2018-2019 Grant in Aid of Research

A Study of Inactive Enzyme-Homologues: The Biochemical and Biological Function of Ecm14 in Saccharomyces cerevisiae

Robert C. McDonald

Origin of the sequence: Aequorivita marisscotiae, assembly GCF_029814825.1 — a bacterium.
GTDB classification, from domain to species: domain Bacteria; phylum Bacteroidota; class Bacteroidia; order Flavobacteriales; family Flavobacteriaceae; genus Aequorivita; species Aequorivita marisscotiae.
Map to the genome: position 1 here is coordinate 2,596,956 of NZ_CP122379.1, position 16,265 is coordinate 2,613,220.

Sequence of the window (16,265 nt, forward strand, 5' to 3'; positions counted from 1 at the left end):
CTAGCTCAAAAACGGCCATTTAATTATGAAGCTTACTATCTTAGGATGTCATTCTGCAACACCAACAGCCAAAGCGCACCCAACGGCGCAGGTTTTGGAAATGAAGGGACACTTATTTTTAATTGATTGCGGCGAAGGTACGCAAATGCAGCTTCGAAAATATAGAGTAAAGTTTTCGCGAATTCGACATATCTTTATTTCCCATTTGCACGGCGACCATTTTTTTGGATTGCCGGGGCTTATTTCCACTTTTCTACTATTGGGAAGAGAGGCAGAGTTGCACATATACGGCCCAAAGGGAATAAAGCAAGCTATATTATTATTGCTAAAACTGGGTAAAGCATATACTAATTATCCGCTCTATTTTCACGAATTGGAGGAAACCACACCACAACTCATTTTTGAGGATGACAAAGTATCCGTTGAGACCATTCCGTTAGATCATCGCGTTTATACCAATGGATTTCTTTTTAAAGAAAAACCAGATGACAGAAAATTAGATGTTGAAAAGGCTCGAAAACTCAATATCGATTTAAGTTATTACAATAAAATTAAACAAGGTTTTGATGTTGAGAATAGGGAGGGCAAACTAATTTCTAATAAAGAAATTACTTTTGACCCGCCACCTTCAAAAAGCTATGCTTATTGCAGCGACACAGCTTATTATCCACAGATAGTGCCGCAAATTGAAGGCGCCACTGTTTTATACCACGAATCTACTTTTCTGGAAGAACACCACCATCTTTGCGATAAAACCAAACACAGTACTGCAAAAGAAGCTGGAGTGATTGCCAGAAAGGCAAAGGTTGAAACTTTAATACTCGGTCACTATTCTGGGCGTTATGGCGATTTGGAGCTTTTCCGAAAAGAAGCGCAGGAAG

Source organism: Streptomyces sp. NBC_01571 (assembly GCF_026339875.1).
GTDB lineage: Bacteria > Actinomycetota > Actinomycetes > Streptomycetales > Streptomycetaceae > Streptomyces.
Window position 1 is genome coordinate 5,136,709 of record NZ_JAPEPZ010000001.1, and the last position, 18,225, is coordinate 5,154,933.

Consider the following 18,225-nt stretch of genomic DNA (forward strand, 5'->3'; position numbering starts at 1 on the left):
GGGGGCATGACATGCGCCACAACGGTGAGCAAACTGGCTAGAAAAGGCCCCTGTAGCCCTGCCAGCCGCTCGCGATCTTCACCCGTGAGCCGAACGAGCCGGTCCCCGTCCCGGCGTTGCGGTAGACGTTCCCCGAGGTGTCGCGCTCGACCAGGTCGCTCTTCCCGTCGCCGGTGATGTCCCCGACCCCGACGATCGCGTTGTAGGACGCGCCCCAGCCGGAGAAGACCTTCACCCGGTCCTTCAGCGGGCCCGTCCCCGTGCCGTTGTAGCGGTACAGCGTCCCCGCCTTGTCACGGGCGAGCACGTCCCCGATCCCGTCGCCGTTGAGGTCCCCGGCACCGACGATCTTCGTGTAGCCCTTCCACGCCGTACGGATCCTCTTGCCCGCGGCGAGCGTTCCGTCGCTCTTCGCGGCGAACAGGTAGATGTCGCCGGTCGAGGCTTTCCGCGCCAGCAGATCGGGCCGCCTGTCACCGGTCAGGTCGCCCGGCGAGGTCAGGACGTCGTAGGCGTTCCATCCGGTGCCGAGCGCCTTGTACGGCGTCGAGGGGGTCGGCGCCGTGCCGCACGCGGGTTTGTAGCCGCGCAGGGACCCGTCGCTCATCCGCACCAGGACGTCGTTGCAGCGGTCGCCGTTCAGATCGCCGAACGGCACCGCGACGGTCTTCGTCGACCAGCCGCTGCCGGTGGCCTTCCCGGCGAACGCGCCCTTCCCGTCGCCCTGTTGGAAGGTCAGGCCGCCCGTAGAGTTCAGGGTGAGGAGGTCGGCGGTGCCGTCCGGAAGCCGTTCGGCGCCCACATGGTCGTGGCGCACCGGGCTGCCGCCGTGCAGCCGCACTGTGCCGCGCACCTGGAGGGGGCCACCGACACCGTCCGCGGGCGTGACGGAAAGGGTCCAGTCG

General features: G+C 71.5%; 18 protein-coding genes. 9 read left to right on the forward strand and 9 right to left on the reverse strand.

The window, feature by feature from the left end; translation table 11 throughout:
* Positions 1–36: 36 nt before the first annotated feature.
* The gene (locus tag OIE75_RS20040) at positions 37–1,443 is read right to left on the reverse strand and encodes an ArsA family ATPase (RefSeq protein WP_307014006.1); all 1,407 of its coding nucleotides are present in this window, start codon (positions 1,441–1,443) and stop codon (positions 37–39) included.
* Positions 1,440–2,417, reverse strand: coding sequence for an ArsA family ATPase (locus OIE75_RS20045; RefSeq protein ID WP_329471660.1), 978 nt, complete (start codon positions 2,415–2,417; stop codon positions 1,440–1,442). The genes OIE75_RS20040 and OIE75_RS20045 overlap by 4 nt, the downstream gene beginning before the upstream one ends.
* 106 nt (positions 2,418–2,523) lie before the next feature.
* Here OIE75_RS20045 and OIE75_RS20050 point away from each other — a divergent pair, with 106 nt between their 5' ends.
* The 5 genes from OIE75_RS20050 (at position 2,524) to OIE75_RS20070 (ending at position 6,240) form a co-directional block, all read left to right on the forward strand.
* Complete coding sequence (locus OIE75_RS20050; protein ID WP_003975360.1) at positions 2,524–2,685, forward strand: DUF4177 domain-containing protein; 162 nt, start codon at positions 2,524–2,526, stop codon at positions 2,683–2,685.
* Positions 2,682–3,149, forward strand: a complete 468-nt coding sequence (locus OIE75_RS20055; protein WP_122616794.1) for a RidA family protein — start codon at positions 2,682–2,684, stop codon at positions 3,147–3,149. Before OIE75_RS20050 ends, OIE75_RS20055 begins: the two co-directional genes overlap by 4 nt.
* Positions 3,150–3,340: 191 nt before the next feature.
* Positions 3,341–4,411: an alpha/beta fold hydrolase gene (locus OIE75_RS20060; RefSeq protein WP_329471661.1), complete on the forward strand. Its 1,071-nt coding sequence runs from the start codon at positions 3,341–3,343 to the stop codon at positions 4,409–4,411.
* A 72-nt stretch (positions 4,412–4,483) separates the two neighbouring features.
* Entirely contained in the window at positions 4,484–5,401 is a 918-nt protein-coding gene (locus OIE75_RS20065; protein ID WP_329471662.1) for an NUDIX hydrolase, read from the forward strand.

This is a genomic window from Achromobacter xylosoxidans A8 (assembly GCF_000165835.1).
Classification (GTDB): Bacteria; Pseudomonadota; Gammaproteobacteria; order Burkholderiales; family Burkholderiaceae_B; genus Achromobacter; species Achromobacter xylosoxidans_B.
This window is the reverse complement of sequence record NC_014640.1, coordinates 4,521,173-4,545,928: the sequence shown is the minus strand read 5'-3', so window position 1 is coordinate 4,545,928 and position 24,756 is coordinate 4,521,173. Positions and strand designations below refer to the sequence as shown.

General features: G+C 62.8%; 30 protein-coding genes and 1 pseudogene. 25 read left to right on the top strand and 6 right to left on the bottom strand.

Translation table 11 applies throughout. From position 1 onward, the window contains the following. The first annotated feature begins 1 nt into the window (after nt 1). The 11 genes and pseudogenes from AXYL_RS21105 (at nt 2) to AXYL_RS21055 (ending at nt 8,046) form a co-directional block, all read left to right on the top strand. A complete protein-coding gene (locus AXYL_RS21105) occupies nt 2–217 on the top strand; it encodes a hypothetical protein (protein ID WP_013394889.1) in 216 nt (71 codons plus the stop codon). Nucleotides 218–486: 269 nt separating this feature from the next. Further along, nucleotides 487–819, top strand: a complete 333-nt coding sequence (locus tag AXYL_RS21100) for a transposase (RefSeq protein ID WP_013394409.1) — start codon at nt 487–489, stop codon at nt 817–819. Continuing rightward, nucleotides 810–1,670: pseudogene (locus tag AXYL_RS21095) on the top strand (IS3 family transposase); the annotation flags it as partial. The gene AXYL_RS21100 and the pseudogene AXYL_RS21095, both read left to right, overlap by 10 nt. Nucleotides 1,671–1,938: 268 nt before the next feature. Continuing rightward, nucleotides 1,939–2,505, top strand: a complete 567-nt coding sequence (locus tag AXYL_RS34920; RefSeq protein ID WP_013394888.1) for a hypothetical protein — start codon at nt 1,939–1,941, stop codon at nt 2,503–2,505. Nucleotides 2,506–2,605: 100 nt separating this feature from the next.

Many enzyme families contain both catalytically active and inactive members. Although these inactive enzyme-homologues share significant similarity with their active counterparts, key modifications seem to suggest a loss of traditional catalytic activity. The obscure function of these pseudoenzymes makes them inherently difficult to study. Therefore, a quantifiable phenotype is fundamentally needed in order to systematically study the biochemical and biological functions of these pseudoenzymes. Although previous studies have suggested that pseudoenzymes are involved in the non-catalytic binding of other proteins, much work remains in order to clarify and demonstrate the function of these inactive-enzyme homologous in general. In the proposed research, I will investigate the biochemical and biological function of Ecm14, an inactive member of the M14 metallocarboxypeptidase family found in baker’s yeast, S. cerevisiae. I will do this by performing a genome-wide screen for genes that confer synthetic lethality (a quantifiable phenotype) with ECM14 deletion. Whole genome sequencing will subsequently be performed in order to identify these putatively synthetically lethal gene pairs. The identification of synthetically lethal ECM14 gene pairs serves as a critical ‘next step’ in elucidating the function of the key modifications of Ecm14 in S. cerevisiae. Thus, using this technical approach can serve as a potential model for future investigations of inactive enzyme-homologues in general.